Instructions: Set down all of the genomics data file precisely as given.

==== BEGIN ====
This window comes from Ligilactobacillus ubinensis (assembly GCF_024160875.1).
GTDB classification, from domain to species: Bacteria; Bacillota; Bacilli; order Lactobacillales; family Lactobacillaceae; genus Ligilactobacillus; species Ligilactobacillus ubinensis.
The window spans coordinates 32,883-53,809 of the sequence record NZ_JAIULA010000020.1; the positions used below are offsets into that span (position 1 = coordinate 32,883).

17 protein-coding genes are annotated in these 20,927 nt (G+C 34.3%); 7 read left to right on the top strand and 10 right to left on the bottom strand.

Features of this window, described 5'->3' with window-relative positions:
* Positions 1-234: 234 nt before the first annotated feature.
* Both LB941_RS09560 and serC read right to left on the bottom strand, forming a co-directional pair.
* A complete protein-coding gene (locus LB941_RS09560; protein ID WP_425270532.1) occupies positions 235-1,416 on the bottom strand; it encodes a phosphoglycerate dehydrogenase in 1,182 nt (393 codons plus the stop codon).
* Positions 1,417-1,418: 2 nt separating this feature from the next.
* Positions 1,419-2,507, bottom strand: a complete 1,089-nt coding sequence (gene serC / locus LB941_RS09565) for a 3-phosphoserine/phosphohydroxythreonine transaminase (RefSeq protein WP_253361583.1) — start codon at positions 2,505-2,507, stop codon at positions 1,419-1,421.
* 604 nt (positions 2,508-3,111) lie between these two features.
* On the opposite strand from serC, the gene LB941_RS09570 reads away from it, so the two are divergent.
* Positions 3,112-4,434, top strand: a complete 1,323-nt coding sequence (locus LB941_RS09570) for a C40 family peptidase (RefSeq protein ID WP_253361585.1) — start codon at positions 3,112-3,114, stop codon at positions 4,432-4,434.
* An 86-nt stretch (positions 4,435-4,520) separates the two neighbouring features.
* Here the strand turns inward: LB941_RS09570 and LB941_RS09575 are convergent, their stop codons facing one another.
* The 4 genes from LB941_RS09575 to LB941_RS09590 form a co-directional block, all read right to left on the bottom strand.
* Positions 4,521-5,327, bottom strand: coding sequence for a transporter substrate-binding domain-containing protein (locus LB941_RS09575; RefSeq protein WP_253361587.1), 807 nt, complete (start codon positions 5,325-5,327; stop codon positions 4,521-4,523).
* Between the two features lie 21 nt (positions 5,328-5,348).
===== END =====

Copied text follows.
This window comes from Ligilactobacillus ubinensis (assembly GCF_024160875.1).
GTDB classification, from domain to species: Bacteria; Bacillota; Bacilli; order Lactobacillales; family Lactobacillaceae; genus Ligilactobacillus; species Ligilactobacillus ubinensis.
The window spans coordinates 32,883-53,809 of the sequence record NZ_JAIULA010000020.1; the positions used below are offsets into that span (position 1 = coordinate 32,883).

17 protein-coding genes are annotated in these 20,927 nt (G+C 34.3%); 7 read left to right on the top strand and 10 right to left on the bottom strand.

Features of this window, described 5'->3' with window-relative positions:
* Positions 1-234: 234 nt before the first annotated feature.
* Both LB941_RS09560 and serC read right to left on the bottom strand, forming a co-directional pair.
* A complete protein-coding gene (locus LB941_RS09560; protein ID WP_425270532.1) occupies positions 235-1,416 on the bottom strand; it encodes a phosphoglycerate dehydrogenase in 1,182 nt (393 codons plus the stop codon).
* Positions 1,417-1,418: 2 nt separating this feature from the next.
* Positions 1,419-2,507, bottom strand: a complete 1,089-nt coding sequence (gene serC / locus LB941_RS09565) for a 3-phosphoserine/phosphohydroxythreonine transaminase (RefSeq protein WP_253361583.1) — start codon at positions 2,505-2,507, stop codon at positions 1,419-1,421.
* 604 nt (positions 2,508-3,111) lie between these two features.
* On the opposite strand from serC, the gene LB941_RS09570 reads away from it, so the two are divergent.
* Positions 3,112-4,434, top strand: a complete 1,323-nt coding sequence (locus LB941_RS09570) for a C40 family peptidase (RefSeq protein ID WP_253361585.1) — start codon at positions 3,112-3,114, stop codon at positions 4,432-4,434.
* An 86-nt stretch (positions 4,435-4,520) separates the two neighbouring features.
* Here the strand turns inward: LB941_RS09570 and LB941_RS09575 are convergent, their stop codons facing one another.
* The 4 genes from LB941_RS09575 to LB941_RS09590 form a co-directional block, all read right to left on the bottom strand.
* Positions 4,521-5,327, bottom strand: coding sequence for a transporter substrate-binding domain-containing protein (locus LB941_RS09575; RefSeq protein WP_253361587.1), 807 nt, complete (start codon positions 5,325-5,327; stop codon positions 4,521-4,523).
* Between the two features lie 21 nt (positions 5,328-5,348).